Figure 3 shows some high level business process events like market search and negotiate. They could be created either by a business workflow engine or manually. They signify steps in various business processes, and they depend upon lower level application events in order to complete those steps. So, the process step events depend upon various events happening at the applications level. And so on. Figure 3 shows some of the dependencies as red arrows. The lower level events have to happen in order for the higher level events to happen. In fact, if the lower level events don’t happen, say because there’s a middleware error, the higher level events don’t happen either. And the transaction hangs up.
Consequently, when those lower level events do happen, they cause the higher level event that depends upon them to happen also. This is shown in figure 4 by the blue arrows. A higher level event is called complex because it is caused by many events, in fact a pattern of lower level events.
The highest level event in figure 4 is a summary (or view) of the progress of a transaction. Usually that event won’t happen at all unless there’s a special tool that tracks process events and creates views. The tool uses CEP techniques to detect patterns of process events and create a higher level view event that contains a summary of the process steps thus far. A transaction view is an event that is caused by steps in one or more business processes.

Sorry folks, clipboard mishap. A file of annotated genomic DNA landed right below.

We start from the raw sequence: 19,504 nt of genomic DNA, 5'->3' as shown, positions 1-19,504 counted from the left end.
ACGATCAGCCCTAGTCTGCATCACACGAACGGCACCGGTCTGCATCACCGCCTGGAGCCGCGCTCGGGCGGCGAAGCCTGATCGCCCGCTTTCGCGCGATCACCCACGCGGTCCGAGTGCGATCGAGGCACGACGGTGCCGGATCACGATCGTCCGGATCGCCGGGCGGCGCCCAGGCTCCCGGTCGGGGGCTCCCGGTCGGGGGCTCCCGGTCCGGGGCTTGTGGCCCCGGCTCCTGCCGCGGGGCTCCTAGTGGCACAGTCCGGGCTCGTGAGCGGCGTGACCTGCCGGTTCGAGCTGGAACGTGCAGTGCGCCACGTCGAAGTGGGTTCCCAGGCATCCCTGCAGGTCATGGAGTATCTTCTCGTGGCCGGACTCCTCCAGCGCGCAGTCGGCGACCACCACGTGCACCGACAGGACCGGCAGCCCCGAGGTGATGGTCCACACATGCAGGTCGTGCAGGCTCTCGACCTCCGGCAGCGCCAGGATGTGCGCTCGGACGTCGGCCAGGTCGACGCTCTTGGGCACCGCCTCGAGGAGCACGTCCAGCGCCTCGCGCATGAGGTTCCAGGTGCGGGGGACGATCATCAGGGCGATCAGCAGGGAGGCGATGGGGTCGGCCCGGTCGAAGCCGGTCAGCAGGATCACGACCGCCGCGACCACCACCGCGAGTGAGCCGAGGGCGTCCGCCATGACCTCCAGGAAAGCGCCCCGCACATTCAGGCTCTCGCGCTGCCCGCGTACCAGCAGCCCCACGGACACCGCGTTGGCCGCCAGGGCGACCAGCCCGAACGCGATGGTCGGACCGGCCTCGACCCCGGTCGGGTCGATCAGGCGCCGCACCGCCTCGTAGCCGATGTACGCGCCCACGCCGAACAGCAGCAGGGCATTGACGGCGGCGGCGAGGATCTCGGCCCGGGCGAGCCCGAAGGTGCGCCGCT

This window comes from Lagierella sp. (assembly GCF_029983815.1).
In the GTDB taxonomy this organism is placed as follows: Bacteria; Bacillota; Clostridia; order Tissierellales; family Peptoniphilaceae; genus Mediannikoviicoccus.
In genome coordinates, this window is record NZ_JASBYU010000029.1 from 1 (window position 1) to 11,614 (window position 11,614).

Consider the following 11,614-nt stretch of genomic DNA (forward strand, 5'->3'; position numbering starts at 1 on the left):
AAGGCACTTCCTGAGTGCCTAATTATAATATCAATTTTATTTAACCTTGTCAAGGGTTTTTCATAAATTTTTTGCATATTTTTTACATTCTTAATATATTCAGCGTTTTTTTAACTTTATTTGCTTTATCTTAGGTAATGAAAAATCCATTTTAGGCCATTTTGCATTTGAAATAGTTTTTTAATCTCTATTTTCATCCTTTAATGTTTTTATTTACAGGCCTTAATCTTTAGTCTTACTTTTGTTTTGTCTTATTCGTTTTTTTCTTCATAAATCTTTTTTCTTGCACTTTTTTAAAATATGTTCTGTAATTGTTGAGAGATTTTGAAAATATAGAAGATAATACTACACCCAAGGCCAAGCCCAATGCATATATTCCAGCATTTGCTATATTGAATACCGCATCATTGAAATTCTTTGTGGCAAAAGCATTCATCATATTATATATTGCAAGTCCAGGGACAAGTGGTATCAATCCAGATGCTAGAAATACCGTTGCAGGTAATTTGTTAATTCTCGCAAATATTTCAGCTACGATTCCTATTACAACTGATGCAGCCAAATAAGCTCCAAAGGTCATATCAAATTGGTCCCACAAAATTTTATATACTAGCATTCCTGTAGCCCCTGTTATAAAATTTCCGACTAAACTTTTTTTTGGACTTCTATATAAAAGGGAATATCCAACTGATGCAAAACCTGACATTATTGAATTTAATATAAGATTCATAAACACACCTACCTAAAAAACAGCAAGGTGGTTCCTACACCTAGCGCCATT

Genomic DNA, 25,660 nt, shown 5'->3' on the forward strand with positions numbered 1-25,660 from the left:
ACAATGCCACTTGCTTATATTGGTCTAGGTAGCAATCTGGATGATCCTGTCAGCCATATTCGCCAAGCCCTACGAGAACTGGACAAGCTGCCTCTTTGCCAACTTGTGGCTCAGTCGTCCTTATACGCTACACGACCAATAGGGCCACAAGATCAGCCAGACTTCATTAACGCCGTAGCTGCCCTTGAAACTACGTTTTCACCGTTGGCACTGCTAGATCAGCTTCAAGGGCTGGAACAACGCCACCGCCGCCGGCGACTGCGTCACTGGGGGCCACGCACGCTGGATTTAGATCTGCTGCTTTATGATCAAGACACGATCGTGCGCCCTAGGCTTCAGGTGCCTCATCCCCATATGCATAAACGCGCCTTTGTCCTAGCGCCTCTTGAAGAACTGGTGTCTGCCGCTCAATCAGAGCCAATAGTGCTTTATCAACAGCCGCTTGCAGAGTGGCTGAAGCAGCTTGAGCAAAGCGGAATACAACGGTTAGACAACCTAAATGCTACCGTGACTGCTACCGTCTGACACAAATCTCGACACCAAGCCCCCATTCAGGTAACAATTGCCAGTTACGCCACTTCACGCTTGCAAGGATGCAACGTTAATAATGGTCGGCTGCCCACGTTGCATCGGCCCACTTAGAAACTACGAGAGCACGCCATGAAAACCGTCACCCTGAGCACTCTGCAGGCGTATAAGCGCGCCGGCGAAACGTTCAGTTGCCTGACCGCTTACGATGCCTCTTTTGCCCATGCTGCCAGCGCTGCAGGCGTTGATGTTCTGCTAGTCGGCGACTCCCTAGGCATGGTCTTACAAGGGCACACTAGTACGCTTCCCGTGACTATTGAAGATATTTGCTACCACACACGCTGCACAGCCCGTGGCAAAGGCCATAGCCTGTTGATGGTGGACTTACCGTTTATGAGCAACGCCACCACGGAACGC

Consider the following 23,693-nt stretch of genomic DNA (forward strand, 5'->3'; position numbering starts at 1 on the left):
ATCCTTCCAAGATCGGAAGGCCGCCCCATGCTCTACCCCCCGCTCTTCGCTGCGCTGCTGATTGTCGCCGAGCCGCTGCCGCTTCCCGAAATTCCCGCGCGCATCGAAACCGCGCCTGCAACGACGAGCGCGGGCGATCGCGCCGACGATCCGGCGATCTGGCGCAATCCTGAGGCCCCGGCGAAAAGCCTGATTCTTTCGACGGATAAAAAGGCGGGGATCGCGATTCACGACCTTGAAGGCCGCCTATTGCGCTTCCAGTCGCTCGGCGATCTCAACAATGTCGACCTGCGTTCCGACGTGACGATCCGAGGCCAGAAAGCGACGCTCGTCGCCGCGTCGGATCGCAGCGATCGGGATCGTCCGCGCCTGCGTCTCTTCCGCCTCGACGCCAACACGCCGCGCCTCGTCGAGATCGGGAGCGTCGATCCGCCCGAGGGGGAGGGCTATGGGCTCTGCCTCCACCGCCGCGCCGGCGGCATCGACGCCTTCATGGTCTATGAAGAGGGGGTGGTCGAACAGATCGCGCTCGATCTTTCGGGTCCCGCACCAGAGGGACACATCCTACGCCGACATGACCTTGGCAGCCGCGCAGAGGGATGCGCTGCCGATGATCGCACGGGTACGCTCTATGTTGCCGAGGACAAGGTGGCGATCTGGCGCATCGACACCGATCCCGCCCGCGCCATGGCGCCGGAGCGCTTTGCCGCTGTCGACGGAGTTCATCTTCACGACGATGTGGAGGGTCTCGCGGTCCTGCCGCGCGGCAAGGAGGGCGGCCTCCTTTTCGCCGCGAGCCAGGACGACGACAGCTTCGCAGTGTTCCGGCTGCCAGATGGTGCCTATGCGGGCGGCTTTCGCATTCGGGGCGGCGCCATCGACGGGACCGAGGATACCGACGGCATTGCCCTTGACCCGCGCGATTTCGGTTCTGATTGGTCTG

A view of the progress of a business transaction is quite a complex event, depending upon lots of process steps. It is an aggregation of process events over a time period. Funnily enough, although it is complex in the sense that it is aggregated from many other events, it is easier to understand than the cloud of lower level process events. It abstracts essential data from those lower level events, and omits unnecessary details.